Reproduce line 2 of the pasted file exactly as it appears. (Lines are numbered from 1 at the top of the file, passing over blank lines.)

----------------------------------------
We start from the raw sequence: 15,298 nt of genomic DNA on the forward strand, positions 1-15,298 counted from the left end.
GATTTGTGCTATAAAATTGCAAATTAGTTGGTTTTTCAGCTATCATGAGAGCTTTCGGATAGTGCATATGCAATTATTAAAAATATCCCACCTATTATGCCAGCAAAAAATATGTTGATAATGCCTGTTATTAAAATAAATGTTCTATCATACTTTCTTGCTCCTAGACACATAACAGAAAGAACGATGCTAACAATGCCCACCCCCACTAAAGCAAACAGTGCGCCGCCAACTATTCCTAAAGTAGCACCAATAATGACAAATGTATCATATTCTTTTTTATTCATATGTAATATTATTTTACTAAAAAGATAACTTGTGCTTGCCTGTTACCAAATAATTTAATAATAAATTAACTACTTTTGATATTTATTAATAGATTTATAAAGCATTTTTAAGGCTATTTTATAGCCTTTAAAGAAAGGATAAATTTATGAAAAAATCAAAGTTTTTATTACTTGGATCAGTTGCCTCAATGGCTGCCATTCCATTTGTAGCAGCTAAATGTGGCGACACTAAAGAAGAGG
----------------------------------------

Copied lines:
GATTTGTGCTATAAAATTGCAAATTAGTTGGTTTTTCAGCTATCATGAGAGCTTTCGGATAGTGCATATGCAATTATTAAAAATATCCCACCTATTATGCCAGCAAAAAATATGTTGATAATGCCTGTTATTAAAATAAATGTTCTATCATACTTTCTTGCTCCTAGACACATAACAGAAAGAACGATGCTAACAATGCCCACCCCCACTAAAGCAAACAGTGCGCCGCCAACTATTCCTAAAGTAGCACCAATAATGACAAATGTATCATATTCTTTTTTATTCATATGTAATATTATTTTACTAAAAAGATAACTTGTGCTTGCCTGTTACCAAATAATTTAATAATAAATTAACTACTTTTGATATTTATTAATAGATTTATAAAGCATTTTTAAGGCTATTTTATAGCCTTTAAAGAAAGGATAAATTTATGAAAAAATCAAAGTTTTTATTACTTGGATCAGTTGCCTCAATGGCTGCCATTCCATTTGTAGCAGCTAAATGTGGCGACACTAAAGAAGAGG